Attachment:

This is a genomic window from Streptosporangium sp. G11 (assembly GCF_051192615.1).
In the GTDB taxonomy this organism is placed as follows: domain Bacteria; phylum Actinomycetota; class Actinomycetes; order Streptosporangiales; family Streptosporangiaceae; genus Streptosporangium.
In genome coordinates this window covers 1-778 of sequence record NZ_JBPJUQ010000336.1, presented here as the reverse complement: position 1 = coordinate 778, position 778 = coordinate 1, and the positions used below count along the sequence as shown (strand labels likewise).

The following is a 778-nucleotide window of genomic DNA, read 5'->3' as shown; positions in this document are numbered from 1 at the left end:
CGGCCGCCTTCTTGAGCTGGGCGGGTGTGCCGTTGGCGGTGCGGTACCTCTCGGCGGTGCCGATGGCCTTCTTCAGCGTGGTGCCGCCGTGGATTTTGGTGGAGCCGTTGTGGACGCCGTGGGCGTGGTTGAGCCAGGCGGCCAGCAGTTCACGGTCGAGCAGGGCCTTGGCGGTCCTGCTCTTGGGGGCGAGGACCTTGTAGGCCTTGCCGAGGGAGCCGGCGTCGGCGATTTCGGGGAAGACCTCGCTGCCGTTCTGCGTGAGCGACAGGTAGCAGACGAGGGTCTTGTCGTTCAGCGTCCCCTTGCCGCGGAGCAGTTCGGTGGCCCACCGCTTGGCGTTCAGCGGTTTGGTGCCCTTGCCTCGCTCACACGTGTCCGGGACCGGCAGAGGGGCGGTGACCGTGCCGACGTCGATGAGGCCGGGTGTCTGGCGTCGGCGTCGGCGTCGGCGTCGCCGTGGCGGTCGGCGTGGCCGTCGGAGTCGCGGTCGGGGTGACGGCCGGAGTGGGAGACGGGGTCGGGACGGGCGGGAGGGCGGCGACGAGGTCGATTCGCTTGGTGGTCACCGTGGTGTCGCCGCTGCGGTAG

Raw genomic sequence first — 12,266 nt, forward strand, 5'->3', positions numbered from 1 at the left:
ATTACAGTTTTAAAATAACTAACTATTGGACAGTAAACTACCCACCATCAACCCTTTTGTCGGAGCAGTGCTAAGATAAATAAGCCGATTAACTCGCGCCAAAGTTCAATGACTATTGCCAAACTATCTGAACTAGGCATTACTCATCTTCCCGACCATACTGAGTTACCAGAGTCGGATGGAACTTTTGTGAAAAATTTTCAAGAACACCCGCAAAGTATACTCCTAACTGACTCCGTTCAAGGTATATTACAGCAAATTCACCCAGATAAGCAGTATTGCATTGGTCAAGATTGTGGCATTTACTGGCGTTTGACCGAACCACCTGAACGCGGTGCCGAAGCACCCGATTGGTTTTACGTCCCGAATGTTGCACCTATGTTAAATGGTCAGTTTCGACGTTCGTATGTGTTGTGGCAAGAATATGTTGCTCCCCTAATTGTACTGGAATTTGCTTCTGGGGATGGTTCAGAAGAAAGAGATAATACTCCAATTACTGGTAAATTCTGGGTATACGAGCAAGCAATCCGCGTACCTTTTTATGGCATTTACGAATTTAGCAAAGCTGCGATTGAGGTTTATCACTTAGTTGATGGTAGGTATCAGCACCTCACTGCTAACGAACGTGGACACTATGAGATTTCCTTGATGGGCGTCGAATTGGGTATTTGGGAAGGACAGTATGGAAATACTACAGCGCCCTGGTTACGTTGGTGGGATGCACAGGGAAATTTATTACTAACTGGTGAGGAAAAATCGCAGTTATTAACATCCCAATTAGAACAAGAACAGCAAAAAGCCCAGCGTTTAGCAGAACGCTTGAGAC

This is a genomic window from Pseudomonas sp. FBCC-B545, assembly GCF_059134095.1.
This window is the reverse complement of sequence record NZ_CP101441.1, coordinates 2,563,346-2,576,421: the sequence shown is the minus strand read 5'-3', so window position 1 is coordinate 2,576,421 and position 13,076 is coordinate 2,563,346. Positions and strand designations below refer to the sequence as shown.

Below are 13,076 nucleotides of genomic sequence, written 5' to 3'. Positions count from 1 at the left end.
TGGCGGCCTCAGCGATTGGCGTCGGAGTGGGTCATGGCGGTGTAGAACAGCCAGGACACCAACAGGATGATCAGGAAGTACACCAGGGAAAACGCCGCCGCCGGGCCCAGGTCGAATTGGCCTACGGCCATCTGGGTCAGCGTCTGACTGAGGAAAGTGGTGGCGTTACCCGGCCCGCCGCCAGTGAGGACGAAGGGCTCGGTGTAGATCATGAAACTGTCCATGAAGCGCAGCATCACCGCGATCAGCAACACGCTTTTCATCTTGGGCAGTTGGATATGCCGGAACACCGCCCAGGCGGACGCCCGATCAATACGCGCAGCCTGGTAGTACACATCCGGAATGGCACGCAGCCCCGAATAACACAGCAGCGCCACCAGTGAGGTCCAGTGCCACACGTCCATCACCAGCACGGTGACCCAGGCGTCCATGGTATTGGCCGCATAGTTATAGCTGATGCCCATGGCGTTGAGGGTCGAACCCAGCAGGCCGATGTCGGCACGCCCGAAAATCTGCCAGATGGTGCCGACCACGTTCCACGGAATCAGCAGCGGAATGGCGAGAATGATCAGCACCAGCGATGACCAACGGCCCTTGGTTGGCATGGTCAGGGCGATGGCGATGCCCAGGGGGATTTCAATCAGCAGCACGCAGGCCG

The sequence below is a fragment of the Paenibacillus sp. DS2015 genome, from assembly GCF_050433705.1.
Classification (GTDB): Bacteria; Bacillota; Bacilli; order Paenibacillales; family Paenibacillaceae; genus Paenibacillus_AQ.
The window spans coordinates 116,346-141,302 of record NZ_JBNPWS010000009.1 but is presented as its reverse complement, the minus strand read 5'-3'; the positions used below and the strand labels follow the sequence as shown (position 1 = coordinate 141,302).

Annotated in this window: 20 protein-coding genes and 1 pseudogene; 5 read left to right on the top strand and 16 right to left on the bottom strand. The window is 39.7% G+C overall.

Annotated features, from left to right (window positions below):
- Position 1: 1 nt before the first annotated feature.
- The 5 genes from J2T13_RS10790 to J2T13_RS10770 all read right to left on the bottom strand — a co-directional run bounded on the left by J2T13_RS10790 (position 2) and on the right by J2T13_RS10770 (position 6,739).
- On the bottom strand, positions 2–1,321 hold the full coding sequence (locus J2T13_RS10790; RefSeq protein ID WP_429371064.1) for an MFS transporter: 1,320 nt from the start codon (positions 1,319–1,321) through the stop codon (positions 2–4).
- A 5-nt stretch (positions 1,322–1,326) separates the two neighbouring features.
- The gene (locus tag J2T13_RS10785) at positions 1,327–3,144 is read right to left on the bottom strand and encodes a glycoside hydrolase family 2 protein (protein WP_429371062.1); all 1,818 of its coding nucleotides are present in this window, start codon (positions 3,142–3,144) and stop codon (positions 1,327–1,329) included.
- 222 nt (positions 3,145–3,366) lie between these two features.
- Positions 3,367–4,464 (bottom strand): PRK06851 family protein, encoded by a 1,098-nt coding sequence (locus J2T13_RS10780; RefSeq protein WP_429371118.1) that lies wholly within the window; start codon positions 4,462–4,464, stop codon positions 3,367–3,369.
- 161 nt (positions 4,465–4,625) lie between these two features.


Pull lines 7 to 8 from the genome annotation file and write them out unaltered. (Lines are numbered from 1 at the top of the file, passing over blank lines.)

ATTACAGTTTTAAAATAACTAACTATTGGACAGTAAACTACCCACCATCAACCCTTTTGTCGGAGCAGTGCTAAGATAAATAAGCCGATTAACTCGCGCCAAAGTTCAATGACTATTGCCAAACTATCTGAACTAGGCATTACTCATCTTCCCGACCATACTGAGTTACCAGAGTCGGATGGAACTTTTGTGAAAAATTTTCAAGAACACCCGCAAAGTATACTCCTAACTGACTCCGTTCAAGGTATATTACAGCAAATTCACCCAGATAAGCAGTATTGCATTGGTCAAGATTGTGGCATTTACTGGCGTTTGACCGAACCACCTGAACGCGGTGCCGAAGCACCCGATTGGTTTTACGTCCCGAATGTTGCACCTATGTTAAATGGTCAGTTTCGACGTTCGTATGTGTTGTGGCAAGAATATGTTGCTCCCCTAATTGTACTGGAATTTGCTTCTGGGGATGGTTCAGAAGAAAGAGATAATACTCCAATTACTGGTAAATTCTGGGTATACGAGCAAGCAATCCGCGTACCTTTTTATGGCATTTACGAATTTAGCAAAGCTGCGATTGAGGTTTATCACTTAGTTGATGGTAGGTATCAGCACCTCACTGCTAACGAACGTGGACACTATGAGATTTCCTTGATGGGCGTCGAATTGGGTATTTGGGAAGGACAGTATGGAAATACTACAGCGCCCTGGTTACGTTGGTGGGATGCACAGGGAAATTTATTACTAACTGGTGAGGAAAAATCGCAGTTATTAACATCCCAATTAGAACAAGAACAGCAAAAAGCCCAGCGTTTAGCAGAACGCTTGAGAC

This is a genomic window from Pseudomonas sp. FBCC-B545, assembly GCF_059134095.1.